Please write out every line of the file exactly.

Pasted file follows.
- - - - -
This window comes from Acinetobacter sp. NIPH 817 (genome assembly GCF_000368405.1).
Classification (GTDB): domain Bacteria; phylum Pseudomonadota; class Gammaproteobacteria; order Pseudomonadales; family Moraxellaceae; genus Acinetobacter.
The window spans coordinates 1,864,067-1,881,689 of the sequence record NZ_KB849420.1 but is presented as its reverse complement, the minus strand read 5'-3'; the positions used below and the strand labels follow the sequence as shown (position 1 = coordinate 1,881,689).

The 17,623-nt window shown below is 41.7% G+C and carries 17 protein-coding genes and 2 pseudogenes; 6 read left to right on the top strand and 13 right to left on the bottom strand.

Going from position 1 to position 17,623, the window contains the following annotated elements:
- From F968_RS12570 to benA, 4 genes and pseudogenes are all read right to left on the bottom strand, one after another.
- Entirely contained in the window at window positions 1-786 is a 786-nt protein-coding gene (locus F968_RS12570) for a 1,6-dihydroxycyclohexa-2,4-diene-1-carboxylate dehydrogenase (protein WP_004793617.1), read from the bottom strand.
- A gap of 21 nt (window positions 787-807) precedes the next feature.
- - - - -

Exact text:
This window comes from Acinetobacter sp. NIPH 817 (genome assembly GCF_000368405.1).
Classification (GTDB): domain Bacteria; phylum Pseudomonadota; class Gammaproteobacteria; order Pseudomonadales; family Moraxellaceae; genus Acinetobacter.
The window spans coordinates 1,864,067-1,881,689 of the sequence record NZ_KB849420.1 but is presented as its reverse complement, the minus strand read 5'-3'; the positions used below and the strand labels follow the sequence as shown (position 1 = coordinate 1,881,689).

The 17,623-nt window shown below is 41.7% G+C and carries 17 protein-coding genes and 2 pseudogenes; 6 read left to right on the top strand and 13 right to left on the bottom strand.

Going from position 1 to position 17,623, the window contains the following annotated elements:
- From F968_RS12570 to benA, 4 genes and pseudogenes are all read right to left on the bottom strand, one after another.
- Entirely contained in the window at window positions 1-786 is a 786-nt protein-coding gene (locus F968_RS12570) for a 1,6-dihydroxycyclohexa-2,4-diene-1-carboxylate dehydrogenase (protein WP_004793617.1), read from the bottom strand.
- A gap of 21 nt (window positions 787-807) precedes the next feature.